When Michael Bradley decided to return to Major League Soccer this winter, many fans decried the move, worried about how it would affect the United States men’s national team’s chances in the World Cup.
After all, Bradley was playing for a storied European side, AS Roma, and while he wasn’t starting week in and week out, he did play in almost every game for the Italian club.
A move back to MLS, fans reasoned, would kill his sharpness and, as the U.S.’s best player, doom the U.S. to a poor finish in Brazil.
And this week, as three MLS teams crashed out of the CONCACAF Champions League to three Liga MX sides, fans had largely the same reaction.
On the other side of the argument are those who have watched the U.S. squad struggle in its last three matches in Europe and claim the poor results were because the team’s top MLS players were not there.
But this summer in Brazil, barring injuries to its key MLS-based players, the league’s players will have an opportunity to prove that they can (or can’t) play with the best players in the world. This will be especially true of the USMNT as six MLS-based Americans (Matt Besler, Omar Gonzalez, Michael Bradley, Landon Donovan, Clint Dempsey and Graham Zusi) will be likely starters for the U.S. in the World Cup.
Considering the U.S.’s group-stage opponents in Ghana, Portugal and Germany, it would be unfair to judge MLS based entirely on wins and losses for the USMNT. But that being said, it will be more than fair to judge the league based on the individual performances of its MLS-based players.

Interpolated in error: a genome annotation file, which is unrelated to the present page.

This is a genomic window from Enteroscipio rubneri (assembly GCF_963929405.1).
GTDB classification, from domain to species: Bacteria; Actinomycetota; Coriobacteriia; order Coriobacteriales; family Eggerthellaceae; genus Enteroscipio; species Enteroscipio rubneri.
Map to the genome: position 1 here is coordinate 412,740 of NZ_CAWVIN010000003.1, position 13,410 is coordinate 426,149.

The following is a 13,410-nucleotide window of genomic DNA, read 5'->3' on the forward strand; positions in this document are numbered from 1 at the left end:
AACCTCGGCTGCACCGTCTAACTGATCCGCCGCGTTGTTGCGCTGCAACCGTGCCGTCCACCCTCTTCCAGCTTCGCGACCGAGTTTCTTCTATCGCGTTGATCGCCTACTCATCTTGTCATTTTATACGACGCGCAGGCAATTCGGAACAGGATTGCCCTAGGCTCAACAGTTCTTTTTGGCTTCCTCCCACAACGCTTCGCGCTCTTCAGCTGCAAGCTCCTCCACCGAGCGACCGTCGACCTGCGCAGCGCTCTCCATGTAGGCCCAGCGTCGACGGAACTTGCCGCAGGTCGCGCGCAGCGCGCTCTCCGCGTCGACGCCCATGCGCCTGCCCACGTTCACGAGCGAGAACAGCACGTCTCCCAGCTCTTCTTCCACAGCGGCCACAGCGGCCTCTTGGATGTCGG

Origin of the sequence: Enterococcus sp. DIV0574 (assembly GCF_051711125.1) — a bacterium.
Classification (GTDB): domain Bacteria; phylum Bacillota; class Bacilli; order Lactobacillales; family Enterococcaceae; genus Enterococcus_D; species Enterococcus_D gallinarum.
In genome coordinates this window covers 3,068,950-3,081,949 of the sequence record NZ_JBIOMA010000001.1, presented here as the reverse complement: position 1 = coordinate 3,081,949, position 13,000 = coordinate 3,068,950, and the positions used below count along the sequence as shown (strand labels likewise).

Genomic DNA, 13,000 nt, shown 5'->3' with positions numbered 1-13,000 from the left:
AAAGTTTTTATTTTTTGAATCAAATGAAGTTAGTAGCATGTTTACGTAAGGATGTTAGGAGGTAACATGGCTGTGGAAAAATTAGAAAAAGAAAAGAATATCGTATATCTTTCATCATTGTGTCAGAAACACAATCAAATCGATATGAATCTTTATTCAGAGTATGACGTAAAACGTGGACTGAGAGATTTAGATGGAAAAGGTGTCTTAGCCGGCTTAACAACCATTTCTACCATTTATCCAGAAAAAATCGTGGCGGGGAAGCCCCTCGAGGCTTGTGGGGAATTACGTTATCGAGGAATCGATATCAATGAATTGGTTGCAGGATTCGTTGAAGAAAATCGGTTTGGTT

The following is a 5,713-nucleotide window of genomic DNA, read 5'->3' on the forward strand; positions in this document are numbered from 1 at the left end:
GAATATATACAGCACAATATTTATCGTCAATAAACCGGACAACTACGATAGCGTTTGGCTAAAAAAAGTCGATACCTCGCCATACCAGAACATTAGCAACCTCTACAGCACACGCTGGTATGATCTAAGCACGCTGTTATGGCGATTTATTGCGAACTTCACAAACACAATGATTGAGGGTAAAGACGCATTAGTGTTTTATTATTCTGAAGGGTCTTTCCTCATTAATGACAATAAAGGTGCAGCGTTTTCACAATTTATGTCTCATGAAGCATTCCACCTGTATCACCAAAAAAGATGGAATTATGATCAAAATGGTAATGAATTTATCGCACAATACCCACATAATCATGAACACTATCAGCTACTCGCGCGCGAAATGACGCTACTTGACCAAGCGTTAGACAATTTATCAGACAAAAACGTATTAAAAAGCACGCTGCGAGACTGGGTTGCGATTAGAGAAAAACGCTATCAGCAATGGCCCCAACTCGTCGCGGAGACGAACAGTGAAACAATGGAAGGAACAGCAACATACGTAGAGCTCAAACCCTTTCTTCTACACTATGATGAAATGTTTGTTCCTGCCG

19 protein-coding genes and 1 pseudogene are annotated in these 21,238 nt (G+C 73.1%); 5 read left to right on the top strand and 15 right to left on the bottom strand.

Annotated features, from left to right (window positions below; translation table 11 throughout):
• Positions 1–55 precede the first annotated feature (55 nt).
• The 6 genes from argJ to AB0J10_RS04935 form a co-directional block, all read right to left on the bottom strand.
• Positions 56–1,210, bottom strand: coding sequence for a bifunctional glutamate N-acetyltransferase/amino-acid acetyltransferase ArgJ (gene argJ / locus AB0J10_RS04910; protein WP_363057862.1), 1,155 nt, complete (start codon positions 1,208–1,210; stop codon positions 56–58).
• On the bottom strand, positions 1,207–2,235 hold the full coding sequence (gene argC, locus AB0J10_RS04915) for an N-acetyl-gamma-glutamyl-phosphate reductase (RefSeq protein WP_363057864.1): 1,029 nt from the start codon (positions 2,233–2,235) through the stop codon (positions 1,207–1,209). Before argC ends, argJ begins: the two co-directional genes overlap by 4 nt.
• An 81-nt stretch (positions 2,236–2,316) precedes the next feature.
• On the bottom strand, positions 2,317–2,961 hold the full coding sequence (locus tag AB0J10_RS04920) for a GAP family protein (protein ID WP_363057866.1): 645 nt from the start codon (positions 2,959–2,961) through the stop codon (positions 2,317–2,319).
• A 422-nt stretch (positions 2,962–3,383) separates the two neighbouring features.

If the Ghanaians, Portuguese and Germans destroy Gonzalez and Belser in the center of the U.S. back line—as many are predicting they will—it will prove that the league has not made much progress. If, on the other hand, Gonzalez and Besler can put forth solid 90-minute efforts against some of the best attacking talent in the world in Brazil—even if the U.S. ultimately loses the game—it will prove that the league is growing into a competitor on the world stage.
The same will be true for Bradley, Donovan, Dempsey and Zusi. If the U.S. midfield is overrun, it will only confirm European beliefs that MLS is little better than a retirement league. On the other hand, if they can control the middle of the field for spells against those sides and, particularly, if they can break down Germany’s defense with any sort of regularity, it will prove that MLS does have some comparable attacking talent.
Over the past year, Besler, Gonzalez and Zusi all had offers to go to Europe, but all chose to re-sign with MLS and stay at home. Some believe they made the choice to stay home because they couldn’t hack it in Europe and took the easy way out. Others believe it is proof that those players see the league as a competitive alternative (in terms of both quality of play and pay) to mid-size European leagues.
For the more experienced players like Donovan, Dempsey and Bradley, some argue that they came home to MLS because they “failed” in Europe. Of course, to argue that point of view one has to ignore Donovan’s successful loan spells at Everton, Dempsey’s years of success at Fulham and Bradley’s good years at Roma, Chievo, Borussia Monchengladbach and Heerenveen, but, nevertheless, some still choose to try and make the argument.
No one claims that MLS is on the same par with the English Premier League, the Bundesliga, Serie A or La Liga, but solid performances from the USMNT’s MLS contingent can help convince the rest of the world that MLS is on par with leagues like the English Championship, the Eredivisie, the Primiera Liga, the Russian Premier League or the Jupiler League.
And while many Europeans still cling to the idea that MLS is a retirement home for players past their sell-by dates, the league has slowly gained more respect at home. The 2014 World Cup is a chance for MLS players to now prove it to the rest of the world.
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